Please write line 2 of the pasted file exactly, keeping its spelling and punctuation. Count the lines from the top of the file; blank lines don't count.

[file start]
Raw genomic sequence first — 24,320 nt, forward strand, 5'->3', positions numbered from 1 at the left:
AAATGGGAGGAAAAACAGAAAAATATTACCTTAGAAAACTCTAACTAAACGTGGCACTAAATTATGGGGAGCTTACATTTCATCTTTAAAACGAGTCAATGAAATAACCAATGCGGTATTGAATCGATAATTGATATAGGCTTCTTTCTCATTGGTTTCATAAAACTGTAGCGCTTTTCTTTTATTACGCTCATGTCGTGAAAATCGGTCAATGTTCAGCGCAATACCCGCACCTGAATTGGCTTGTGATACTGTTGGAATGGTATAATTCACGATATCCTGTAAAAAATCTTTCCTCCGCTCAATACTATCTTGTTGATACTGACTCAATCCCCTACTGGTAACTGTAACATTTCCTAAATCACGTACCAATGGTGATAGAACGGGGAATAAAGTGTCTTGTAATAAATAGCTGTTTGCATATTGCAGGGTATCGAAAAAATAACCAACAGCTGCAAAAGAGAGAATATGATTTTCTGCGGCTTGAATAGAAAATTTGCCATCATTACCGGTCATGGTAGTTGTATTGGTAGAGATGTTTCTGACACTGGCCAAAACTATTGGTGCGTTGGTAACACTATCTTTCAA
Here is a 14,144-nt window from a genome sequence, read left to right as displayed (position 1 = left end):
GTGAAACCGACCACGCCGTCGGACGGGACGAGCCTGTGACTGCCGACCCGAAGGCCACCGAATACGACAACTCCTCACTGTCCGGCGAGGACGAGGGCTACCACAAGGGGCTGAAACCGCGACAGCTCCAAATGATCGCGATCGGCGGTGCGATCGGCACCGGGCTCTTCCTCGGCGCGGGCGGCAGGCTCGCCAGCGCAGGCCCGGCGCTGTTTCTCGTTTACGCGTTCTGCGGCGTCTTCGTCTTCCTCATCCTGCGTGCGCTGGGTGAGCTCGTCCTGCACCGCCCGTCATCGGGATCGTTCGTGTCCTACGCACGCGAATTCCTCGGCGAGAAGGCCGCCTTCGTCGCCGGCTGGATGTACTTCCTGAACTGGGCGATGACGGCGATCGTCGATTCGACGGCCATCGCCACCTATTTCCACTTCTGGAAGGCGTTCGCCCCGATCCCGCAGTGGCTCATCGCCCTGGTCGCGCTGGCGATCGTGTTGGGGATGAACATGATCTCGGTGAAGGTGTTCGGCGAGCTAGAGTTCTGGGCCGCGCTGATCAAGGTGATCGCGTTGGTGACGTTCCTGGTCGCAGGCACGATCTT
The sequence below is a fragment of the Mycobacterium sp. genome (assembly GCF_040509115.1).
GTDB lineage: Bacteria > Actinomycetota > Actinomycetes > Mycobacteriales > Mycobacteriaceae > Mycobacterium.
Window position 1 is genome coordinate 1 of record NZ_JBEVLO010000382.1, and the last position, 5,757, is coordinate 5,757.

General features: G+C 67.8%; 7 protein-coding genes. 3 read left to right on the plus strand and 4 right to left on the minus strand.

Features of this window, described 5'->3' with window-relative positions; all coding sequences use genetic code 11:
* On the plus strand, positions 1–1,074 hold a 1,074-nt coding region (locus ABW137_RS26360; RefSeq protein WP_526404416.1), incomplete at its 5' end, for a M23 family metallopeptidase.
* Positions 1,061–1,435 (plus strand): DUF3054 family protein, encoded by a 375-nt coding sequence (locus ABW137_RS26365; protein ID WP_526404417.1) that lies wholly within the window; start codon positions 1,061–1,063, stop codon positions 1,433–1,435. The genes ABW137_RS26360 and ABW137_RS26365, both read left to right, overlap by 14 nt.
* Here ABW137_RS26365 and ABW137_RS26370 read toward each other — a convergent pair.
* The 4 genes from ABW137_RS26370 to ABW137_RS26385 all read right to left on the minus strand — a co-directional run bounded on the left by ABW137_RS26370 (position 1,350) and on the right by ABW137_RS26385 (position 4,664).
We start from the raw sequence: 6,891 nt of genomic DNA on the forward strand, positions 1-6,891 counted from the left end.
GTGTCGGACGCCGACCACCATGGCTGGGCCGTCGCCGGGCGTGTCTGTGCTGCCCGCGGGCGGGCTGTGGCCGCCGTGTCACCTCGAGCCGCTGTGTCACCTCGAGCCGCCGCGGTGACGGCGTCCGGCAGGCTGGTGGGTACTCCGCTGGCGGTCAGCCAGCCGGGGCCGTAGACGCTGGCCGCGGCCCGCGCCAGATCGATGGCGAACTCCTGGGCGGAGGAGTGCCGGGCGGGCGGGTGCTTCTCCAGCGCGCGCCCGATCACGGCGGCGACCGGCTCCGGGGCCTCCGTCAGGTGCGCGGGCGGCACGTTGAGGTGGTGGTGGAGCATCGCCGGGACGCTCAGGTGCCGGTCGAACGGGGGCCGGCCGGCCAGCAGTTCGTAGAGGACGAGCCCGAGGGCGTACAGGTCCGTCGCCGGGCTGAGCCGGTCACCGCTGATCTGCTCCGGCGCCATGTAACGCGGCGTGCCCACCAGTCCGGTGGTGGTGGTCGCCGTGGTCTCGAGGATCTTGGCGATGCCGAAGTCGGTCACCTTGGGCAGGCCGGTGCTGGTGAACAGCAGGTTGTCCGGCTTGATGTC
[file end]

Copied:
AAATGGGAGGAAAAACAGAAAAATATTACCTTAGAAAACTCTAACTAAACGTGGCACTAAATTATGGGGAGCTTACATTTCATCTTTAAAACGAGTCAATGAAATAACCAATGCGGTATTGAATCGATAATTGATATAGGCTTCTTTCTCATTGGTTTCATAAAACTGTAGCGCTTTTCTTTTATTACGCTCATGTCGTGAAAATCGGTCAATGTTCAGCGCAATACCCGCACCTGAATTGGCTTGTGATACTGTTGGAATGGTATAATTCACGATATCCTGTAAAAAATCTTTCCTCCGCTCAATACTATCTTGTTGATACTGACTCAATCCCCTACTGGTAACTGTAACATTTCCTAAATCACGTACCAATGGTGATAGAACGGGGAATAAAGTGTCTTGTAATAAATAGCTGTTTGCATATTGCAGGGTATCGAAAAAATAACCAACAGCTGCAAAAGAGAGAATATGATTTTCTGCGGCTTGAATAGAAAATTTGCCATCATTACCGGTCATGGTAGTTGTATTGGTAGAGATGTTTCTGACACTGGCCAAAACTATTGGTGCGTTGGTAACACTATCTTTCAA